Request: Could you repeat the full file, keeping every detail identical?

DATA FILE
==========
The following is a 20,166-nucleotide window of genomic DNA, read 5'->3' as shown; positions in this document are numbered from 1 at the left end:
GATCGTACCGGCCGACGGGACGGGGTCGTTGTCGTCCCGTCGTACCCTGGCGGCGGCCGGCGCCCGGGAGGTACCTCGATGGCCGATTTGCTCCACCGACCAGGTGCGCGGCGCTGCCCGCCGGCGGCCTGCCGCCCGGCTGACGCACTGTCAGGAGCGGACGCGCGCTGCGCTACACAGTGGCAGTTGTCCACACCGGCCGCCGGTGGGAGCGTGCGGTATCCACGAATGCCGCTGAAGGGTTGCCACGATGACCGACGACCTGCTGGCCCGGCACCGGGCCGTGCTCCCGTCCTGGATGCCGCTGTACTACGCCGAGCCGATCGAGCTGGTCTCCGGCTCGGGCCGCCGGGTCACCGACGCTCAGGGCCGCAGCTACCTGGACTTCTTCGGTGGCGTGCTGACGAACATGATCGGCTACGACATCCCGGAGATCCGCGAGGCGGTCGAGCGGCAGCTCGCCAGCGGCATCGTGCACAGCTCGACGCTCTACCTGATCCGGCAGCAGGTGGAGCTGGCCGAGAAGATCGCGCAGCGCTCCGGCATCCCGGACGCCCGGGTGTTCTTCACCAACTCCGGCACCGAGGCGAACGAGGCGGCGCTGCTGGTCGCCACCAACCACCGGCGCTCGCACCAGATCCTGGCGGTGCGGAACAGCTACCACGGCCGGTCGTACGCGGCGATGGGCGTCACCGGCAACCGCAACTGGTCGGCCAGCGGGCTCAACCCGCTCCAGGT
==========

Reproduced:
The following is a 20,166-nucleotide window of genomic DNA, read 5'->3' as shown; positions in this document are numbered from 1 at the left end:
GATCGTACCGGCCGACGGGACGGGGTCGTTGTCGTCCCGTCGTACCCTGGCGGCGGCCGGCGCCCGGGAGGTACCTCGATGGCCGATTTGCTCCACCGACCAGGTGCGCGGCGCTGCCCGCCGGCGGCCTGCCGCCCGGCTGACGCACTGTCAGGAGCGGACGCGCGCTGCGCTACACAGTGGCAGTTGTCCACACCGGCCGCCGGTGGGAGCGTGCGGTATCCACGAATGCCGCTGAAGGGTTGCCACGATGACCGACGACCTGCTGGCCCGGCACCGGGCCGTGCTCCCGTCCTGGATGCCGCTGTACTACGCCGAGCCGATCGAGCTGGTCTCCGGCTCGGGCCGCCGGGTCACCGACGCTCAGGGCCGCAGCTACCTGGACTTCTTCGGTGGCGTGCTGACGAACATGATCGGCTACGACATCCCGGAGATCCGCGAGGCGGTCGAGCGGCAGCTCGCCAGCGGCATCGTGCACAGCTCGACGCTCTACCTGATCCGGCAGCAGGTGGAGCTGGCCGAGAAGATCGCGCAGCGCTCCGGCATCCCGGACGCCCGGGTGTTCTTCACCAACTCCGGCACCGAGGCGAACGAGGCGGCGCTGCTGGTCGCCACCAACCACCGGCGCTCGCACCAGATCCTGGCGGTGCGGAACAGCTACCACGGCCGGTCGTACGCGGCGATGGGCGTCACCGGCAACCGCAACTGGTCGGCCAGCGGGCTCAACCCGCTCCAGGT